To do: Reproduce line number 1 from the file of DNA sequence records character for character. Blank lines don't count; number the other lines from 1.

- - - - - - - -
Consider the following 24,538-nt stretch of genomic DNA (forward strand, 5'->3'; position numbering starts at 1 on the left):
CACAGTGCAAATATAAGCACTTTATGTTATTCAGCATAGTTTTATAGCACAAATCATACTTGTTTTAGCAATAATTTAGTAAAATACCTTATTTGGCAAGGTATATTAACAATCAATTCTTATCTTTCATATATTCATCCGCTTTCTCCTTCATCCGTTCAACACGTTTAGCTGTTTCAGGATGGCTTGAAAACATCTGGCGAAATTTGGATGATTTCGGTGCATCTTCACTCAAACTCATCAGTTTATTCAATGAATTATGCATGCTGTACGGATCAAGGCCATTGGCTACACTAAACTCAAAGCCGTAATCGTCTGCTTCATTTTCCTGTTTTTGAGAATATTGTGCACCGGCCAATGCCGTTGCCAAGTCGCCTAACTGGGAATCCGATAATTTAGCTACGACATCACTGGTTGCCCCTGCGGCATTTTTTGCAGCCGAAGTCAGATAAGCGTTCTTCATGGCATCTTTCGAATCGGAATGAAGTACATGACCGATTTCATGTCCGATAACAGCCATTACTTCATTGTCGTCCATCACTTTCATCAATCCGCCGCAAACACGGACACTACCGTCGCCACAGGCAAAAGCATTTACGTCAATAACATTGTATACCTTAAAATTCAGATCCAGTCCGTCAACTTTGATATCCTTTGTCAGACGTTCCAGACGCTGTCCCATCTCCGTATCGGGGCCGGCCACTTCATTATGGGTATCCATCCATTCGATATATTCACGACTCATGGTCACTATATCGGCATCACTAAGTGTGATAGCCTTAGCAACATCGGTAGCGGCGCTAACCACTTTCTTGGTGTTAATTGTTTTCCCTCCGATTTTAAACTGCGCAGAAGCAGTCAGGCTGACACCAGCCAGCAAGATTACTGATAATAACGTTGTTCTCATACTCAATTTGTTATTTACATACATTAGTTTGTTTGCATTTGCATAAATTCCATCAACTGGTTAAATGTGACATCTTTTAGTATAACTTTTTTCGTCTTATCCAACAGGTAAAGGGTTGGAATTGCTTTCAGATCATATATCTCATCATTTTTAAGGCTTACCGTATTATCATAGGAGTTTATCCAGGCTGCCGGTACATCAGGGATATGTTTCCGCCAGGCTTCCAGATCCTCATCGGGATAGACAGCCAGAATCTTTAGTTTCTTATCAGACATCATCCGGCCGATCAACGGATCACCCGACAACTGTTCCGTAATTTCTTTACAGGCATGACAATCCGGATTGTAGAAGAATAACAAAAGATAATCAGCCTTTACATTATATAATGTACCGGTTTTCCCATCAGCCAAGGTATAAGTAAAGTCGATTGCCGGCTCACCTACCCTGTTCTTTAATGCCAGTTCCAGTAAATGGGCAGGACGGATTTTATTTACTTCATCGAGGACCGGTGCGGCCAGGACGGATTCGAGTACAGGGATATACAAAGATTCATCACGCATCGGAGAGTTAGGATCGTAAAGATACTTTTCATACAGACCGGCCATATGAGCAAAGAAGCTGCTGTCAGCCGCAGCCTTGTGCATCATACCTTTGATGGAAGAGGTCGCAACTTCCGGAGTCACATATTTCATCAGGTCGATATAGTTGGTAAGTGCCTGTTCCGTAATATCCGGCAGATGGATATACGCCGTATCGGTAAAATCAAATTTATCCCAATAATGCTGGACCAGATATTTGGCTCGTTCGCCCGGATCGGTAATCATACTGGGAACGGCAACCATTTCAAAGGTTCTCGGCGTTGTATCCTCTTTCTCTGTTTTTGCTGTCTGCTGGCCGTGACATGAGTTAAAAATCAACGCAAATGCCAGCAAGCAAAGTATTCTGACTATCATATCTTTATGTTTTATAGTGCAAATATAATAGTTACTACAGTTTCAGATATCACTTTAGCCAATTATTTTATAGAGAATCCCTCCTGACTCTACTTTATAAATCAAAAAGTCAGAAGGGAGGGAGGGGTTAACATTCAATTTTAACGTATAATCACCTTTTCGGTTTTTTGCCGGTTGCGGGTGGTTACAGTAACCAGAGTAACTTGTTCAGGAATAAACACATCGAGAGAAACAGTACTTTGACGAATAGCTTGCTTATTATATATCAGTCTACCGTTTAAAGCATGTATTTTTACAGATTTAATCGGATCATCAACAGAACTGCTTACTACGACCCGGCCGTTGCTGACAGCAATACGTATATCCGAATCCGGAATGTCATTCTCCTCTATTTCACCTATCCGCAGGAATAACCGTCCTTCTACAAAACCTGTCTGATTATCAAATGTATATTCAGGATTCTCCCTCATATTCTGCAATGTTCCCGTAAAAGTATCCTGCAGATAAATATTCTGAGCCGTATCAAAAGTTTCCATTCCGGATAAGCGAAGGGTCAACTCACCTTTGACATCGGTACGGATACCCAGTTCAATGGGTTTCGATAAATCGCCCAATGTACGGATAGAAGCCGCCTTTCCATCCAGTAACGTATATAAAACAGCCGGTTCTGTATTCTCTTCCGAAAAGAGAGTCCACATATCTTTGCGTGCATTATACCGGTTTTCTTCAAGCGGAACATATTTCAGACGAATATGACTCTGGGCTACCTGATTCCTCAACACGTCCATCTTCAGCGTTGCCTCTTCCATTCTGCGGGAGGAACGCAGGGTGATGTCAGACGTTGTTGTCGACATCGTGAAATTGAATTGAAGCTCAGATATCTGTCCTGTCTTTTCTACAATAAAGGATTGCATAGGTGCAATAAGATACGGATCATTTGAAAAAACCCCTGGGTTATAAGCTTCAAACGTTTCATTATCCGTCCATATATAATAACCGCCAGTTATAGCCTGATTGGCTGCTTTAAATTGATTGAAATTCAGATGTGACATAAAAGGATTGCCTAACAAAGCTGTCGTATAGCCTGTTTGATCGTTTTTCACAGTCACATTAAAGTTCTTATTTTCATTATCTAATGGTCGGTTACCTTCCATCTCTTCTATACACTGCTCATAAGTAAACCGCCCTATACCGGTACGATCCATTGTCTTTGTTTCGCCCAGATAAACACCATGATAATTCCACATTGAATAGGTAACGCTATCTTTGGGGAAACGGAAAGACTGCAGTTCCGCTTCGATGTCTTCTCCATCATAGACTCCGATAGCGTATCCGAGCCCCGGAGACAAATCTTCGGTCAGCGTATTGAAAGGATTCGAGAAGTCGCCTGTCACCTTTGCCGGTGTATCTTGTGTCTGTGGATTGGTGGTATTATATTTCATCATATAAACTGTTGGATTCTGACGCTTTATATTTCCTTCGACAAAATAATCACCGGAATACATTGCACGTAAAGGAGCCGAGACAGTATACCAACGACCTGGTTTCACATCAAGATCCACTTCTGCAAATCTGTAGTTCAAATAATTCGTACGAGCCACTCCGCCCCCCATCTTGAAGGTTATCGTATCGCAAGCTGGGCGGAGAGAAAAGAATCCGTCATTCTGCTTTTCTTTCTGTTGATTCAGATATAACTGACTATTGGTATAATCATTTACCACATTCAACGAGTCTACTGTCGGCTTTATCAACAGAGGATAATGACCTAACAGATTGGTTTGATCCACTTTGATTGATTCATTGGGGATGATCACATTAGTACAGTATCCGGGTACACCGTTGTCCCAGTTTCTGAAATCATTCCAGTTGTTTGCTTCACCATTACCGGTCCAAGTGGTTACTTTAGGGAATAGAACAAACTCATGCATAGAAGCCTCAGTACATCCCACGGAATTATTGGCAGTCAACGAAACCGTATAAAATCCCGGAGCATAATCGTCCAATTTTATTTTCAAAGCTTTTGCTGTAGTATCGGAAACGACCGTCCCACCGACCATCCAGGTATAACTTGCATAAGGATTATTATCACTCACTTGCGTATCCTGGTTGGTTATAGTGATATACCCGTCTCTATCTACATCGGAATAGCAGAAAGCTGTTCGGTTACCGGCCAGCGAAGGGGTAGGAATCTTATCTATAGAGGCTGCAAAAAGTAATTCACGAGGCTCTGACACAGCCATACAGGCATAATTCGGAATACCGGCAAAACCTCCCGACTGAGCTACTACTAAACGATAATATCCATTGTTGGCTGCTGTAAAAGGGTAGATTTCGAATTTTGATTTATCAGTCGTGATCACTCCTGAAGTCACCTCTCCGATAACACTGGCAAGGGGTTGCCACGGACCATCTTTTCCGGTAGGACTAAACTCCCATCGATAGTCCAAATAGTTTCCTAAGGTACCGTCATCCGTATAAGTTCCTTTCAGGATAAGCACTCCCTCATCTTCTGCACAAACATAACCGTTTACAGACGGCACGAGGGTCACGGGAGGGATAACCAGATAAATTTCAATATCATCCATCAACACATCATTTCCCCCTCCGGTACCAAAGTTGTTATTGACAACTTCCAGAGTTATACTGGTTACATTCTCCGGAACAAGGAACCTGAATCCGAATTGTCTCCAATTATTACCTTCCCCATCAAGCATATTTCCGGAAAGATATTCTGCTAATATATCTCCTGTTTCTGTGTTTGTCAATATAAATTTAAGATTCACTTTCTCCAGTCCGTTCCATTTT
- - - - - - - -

Consider the following 24,538-nt stretch of genomic DNA (forward strand, 5'->3'; position numbering starts at 1 on the left):